G.D.P. statistics are calculated a dozen times a year on the fifth floor of a modern office building on L Street in Washington, where a government economist named Steve Landefeld huddles with a group of staff members and reviews a large pile of data compiled by his agency, the Bureau of Economic Analysis, a part of the U.S. Department of Commerce. For an entire day, the suite of offices where Landefeld’s group works is placed under what he calls “lockup.” Cellphones are handed in; land lines and Internet connections are cut off; curtains are drawn tight. Only certain personnel are allowed in and out. The men and women with Landefeld then spend the day following a process that has been refined over the past 50 years. It is a complicated affair, involving the convergence of some 10,000 streams of data that describe recent economic activity in the U.S., but the group’s goal is fairly simple: to arrive at a single number and then explain it in a press release. By tradition, no one in the room says the final number aloud — a throwback to the old days, apparently, when the fear of hidden microphones prompted silent acclamation. The finished press release is photocopied a couple of hundred times and then locked up, except for a single copy delivered at the end of the day to the chairman of the president’s Council of Economic Advisers. Anyone who knows the figure at this point is forbidden to reveal it, lest its premature unveiling roil the global financial markets. Not until 8:30 the next morning will Landefeld’s agency release the G.D.P. number to the rest of the world.

Government statisticians like Landefeld do not push any equivalency between an expanding G.D.P. and national progress. For them, G.D.P. is what it is and nothing more: a description of total national production that can be helpful when setting economic policy. The longtime tendency of politicians to use G.D.P. as a proxy for national well-being is not a practice the Bureau of Economic Analysis endorses or could necessarily control, even if it wanted to. That the Obama administration, for instance, has pointed to rebounding G.D.P. numbers rather than our unusually high unemployment numbers reflects a political calculation rather than a case of economists beating a drum for the glory of G.D.P.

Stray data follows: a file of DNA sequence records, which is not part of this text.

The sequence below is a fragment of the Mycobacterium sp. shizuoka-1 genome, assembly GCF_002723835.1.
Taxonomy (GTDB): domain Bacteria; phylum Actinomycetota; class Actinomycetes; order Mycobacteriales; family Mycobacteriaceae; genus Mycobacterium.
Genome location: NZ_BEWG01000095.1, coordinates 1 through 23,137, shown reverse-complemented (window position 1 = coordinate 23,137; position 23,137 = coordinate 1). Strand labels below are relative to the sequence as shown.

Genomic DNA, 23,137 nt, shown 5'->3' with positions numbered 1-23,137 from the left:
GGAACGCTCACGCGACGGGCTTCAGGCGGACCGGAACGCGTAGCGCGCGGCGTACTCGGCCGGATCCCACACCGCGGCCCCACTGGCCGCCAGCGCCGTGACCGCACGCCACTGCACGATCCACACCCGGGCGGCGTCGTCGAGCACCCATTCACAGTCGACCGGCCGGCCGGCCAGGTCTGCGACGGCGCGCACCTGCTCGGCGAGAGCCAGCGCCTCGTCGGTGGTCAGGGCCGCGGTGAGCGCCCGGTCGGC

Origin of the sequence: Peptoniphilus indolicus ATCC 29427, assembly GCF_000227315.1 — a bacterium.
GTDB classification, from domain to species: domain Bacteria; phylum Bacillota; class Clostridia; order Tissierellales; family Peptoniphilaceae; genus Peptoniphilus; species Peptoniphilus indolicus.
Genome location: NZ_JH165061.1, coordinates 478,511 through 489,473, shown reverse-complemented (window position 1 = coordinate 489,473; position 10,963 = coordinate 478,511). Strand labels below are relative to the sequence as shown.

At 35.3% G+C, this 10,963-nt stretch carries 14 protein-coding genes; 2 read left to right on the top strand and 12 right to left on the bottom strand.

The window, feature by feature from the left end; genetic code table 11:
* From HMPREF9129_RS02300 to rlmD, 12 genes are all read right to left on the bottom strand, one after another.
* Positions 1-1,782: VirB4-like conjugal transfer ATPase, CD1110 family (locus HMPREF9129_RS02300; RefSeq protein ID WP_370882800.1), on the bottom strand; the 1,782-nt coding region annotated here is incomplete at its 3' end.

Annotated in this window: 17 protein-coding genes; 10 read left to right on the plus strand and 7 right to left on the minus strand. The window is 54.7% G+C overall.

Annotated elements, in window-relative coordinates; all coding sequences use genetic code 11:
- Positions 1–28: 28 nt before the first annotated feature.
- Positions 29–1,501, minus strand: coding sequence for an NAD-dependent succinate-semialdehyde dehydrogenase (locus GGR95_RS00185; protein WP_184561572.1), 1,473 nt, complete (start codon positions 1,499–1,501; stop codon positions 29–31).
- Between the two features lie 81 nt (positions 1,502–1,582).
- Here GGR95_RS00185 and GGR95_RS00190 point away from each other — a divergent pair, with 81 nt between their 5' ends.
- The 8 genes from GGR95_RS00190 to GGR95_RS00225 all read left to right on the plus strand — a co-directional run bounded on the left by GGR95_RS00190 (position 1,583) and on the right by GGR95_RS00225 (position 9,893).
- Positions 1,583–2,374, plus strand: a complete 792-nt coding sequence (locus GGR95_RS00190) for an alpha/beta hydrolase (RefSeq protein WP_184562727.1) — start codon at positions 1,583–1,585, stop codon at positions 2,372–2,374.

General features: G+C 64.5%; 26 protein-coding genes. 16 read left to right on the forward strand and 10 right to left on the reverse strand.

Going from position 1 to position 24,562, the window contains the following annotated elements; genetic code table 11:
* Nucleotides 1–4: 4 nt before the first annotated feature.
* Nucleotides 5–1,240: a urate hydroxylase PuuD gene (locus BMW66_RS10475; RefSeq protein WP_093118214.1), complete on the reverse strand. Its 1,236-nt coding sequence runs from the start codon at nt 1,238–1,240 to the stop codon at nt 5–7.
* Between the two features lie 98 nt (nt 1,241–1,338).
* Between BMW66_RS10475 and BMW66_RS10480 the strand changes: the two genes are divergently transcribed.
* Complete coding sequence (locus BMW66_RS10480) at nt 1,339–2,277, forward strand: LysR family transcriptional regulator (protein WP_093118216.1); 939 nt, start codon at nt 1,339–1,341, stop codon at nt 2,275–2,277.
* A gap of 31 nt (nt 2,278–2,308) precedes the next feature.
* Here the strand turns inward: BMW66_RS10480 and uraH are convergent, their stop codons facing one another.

But criticisms of G.D.P. go deeper than just its use, or misuse, by politicians. For years, economists critical of the measure have enjoyed spinning narratives to illustrate its logical flaws and limitations. Consider, for example, the lives of two people — let’s call them High-G.D.P. Man and Low-G.D.P. Man. High-G.D.P. Man has a long commute to work and drives an automobile that gets poor gas mileage, forcing him to spend a lot on fuel. The morning traffic and its stresses aren’t too good for his car (which he replaces every few years) or his cardiovascular health (which he treats with expensive pharmaceuticals and medical procedures). High-G.D.P. Man works hard, spends hard. He loves going to bars and restaurants, likes his flat-screen televisions and adores his big house, which he keeps at 71 degrees year round and protects with a state-of-the-art security system. High-G.D.P. Man and his wife pay for a sitter (for their kids) and a nursing home (for their aging parents). They don’t have time for housework, so they employ a full-time housekeeper. They don’t have time to cook much, so they usually order in. They’re too busy to take long vacations.

As it happens, all those things — cooking, cleaning, home care, three-week vacations and so forth — are the kind of activity that keep Low-G.D.P. Man and his wife busy. High-G.D.P. Man likes his washer and dryer; Low-G.D.P. Man doesn’t mind hanging his laundry on the clothesline. High-G.D.P. Man buys bags of prewashed salad at the grocery store; Low-G.D.P. Man grows vegetables in his garden. When High-G.D.P. Man wants a book, he buys it; Low-G.D.P. Man checks it out of the library. When High-G.D.P. Man wants to get in shape, he joins a gym; Low-G.D.P. Man digs out an old pair of Nikes and runs through the neighborhood. On his morning commute, High-G.D.P. Man drives past Low-G.D.P. Man, who is walking to work in wrinkled khakis.